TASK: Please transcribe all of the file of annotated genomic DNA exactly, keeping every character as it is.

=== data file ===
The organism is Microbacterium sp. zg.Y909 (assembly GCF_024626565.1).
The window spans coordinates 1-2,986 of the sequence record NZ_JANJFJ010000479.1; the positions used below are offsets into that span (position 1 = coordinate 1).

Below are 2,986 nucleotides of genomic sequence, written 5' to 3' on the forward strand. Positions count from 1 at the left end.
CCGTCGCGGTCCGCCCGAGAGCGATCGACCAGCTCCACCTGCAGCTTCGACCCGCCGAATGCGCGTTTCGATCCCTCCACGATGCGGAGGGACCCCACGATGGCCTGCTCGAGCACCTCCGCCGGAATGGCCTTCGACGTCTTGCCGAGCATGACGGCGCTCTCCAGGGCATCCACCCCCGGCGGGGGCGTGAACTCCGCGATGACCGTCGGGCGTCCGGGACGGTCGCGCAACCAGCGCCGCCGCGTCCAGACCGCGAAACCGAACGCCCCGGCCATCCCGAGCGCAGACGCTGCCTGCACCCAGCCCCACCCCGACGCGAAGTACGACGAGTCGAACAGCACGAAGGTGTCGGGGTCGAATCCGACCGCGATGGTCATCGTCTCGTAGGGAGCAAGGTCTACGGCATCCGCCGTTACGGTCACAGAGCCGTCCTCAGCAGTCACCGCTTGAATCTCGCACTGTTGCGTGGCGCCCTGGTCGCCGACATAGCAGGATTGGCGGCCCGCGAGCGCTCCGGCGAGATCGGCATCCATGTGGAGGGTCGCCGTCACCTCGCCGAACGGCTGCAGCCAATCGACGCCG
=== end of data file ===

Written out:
The organism is Microbacterium sp. zg.Y909 (assembly GCF_024626565.1).
The window spans coordinates 1-2,986 of the sequence record NZ_JANJFJ010000479.1; the positions used below are offsets into that span (position 1 = coordinate 1).

Below are 2,986 nucleotides of genomic sequence, written 5' to 3' on the forward strand. Positions count from 1 at the left end.
CCGTCGCGGTCCGCCCGAGAGCGATCGACCAGCTCCACCTGCAGCTTCGACCCGCCGAATGCGCGTTTCGATCCCTCCACGATGCGGAGGGACCCCACGATGGCCTGCTCGAGCACCTCCGCCGGAATGGCCTTCGACGTCTTGCCGAGCATGACGGCGCTCTCCAGGGCATCCACCCCCGGCGGGGGCGTGAACTCCGCGATGACCGTCGGGCGTCCGGGACGGTCGCGCAACCAGCGCCGCCGCGTCCAGACCGCGAAACCGAACGCCCCGGCCATCCCGAGCGCAGACGCTGCCTGCACCCAGCCCCACCCCGACGCGAAGTACGACGAGTCGAACAGCACGAAGGTGTCGGGGTCGAATCCGACCGCGATGGTCATCGTCTCGTAGGGAGCAAGGTCTACGGCATCCGCCGTTACGGTCACAGAGCCGTCCTCAGCAGTCACCGCTTGAATCTCGCACTGTTGCGTGGCGCCCTGGTCGCCGACATAGCAGGATTGGCGGCCCGCGAGCGCTCCGGCGAGATCGGCATCCATGTGGAGGGTCGCCGTCACCTCGCCGAACGGCTGCAGCCAATCGACGCCG